My question on the f32 site that brought the original post of this thread up in my mind was the following:
What separates a composition or photo from being elementary, or a snapshot from a good one?
And several of the responses included empathy, emotion and feeling.
Read the thread over on f32, did not really understand what they meant either.
Originally Posted by colrehogan
Now here's my take..1st..The masters of the grand landscape photography from the early 1900's thru the 1950's were showing work to an audience that did not have the ability to travel as easy as we do today. So part of what they were doing was showing the public what was there, much like the earlier photographers had done on the different expeditions. Today someone sees a print - color or B&W and the first thing they think is hey, I can do that I have a xxxx camera, will be in the area for business, so there is no - WOW Wish I could see that, it is such strange place. 2nd..many of the landscapes have been over done, so almost any image looks like a snapshot. (BTW - no one ever seems to explain what they mean by that statement). My take is it looks like one of 10, 100, 1000 other shots of an image really nothing special except to the person that made it...and there is NOTHING WRONG with that.
As was mentioned, some just like people in their photos - it makes the more interesting..but even that can lead to a snapshot looking image. The same things that make a good people picture will make a good landscape picture..proper technique, attention to light (for me light provides much of the emotion in any image), what is the main subject of the photograph.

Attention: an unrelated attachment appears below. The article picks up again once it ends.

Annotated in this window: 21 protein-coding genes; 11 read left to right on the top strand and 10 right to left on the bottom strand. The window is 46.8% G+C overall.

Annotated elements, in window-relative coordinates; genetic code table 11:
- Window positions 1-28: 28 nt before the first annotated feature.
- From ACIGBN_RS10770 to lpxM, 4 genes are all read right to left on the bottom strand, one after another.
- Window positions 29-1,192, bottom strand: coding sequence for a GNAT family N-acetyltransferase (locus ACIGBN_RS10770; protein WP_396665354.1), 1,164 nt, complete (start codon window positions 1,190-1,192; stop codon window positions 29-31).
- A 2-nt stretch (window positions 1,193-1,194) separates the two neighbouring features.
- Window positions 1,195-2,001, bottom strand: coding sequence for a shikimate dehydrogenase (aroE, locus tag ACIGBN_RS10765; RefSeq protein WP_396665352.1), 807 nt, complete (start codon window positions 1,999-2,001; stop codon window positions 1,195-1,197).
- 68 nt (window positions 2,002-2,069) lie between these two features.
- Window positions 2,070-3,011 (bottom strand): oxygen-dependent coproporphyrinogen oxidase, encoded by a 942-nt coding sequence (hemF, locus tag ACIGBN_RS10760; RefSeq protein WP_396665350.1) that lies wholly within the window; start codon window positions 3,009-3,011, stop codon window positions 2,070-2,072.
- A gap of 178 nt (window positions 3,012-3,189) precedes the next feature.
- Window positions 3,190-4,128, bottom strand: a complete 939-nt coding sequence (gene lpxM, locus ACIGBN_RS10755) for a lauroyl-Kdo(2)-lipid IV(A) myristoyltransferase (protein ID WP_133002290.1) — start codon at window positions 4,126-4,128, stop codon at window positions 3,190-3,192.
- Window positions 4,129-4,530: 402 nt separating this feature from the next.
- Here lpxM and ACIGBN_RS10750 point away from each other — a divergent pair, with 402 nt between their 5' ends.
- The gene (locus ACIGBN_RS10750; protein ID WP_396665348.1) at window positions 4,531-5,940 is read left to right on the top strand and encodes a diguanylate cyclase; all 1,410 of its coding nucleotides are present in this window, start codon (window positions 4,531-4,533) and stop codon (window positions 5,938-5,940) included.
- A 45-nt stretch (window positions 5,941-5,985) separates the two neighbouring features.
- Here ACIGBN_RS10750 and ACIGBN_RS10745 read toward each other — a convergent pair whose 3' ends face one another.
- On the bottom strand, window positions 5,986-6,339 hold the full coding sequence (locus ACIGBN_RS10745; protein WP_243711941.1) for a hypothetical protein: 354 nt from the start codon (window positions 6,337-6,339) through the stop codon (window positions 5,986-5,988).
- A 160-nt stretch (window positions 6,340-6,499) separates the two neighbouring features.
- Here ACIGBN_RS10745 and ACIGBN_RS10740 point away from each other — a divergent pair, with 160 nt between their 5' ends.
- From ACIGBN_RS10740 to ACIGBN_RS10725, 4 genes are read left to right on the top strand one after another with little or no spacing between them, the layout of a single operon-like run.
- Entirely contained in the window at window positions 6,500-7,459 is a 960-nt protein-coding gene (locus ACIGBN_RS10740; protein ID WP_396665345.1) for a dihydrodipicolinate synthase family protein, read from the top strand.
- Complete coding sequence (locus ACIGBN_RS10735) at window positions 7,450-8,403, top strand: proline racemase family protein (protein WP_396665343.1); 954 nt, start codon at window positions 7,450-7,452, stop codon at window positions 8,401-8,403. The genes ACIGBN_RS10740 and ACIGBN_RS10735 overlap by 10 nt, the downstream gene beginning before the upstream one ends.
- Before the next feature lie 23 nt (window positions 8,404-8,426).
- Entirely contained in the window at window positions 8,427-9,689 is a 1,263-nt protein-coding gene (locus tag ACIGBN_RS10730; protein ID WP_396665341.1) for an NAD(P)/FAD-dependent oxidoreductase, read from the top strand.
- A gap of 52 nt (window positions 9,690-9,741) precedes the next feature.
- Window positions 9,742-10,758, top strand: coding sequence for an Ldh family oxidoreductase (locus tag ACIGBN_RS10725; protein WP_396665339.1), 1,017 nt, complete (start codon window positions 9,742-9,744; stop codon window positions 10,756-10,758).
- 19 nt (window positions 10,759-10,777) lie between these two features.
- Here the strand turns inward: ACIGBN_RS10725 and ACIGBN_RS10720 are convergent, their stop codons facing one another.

One thing I have started doing is asking myself - WHY do I want to make this photograph? Why is it worthy of the film, time, developing, etc? What is it about this scene that makes me want to photograph it and do I know how to show that, how to capture that emotion I feel right now on film. It has stopped many of the shots I used to make, can't always get the way I feel on film, but am trying to learn why not, when it does not work. IT WILL HAPPEN Diane, it may take some time, but you will start to know when it does, you will 'see' in a different way - or at least that is what happened to me...have I been successful, heck I don't know, but now I don't worry about what everyone else thinks, just what I feel, and what the photograph shows.
Thanks Mike. And thanks to everyone else who replied.
I think Blansky hit it on the head. People who like people prefer people in landscape photographs. People who do not like people photography wonder why the hell the naked person is in the photograph.
I am definately the latter. A nude in the landscape is a bad landscape.
I am surprised that no one mentioned the importance of compositional placement in eliciting emotion in the viewer. Line is the idea I know most about. Straight, curving, S, jagged etc.. all serve to elicit certain emotions. You can make a dramatic landscape but in truth it has no emotion. If we look at a sky and think "that is an angry sky" we personify the sky. Give it human emotions. If we want to bring out this emotion in someone else we have to personify the sky in the image we present to them through our composition, printing, and presentation.
I like your last question a lot and wonder why you did not ask it here as well?
Technological society has succeeded in multiplying the opportunities for pleasure, but it has great difficulty in generating joy. Pope Paul VI
So, I think the "greats" were true to their visions, once their visions no longer sucked. Ralph Barker 12/2004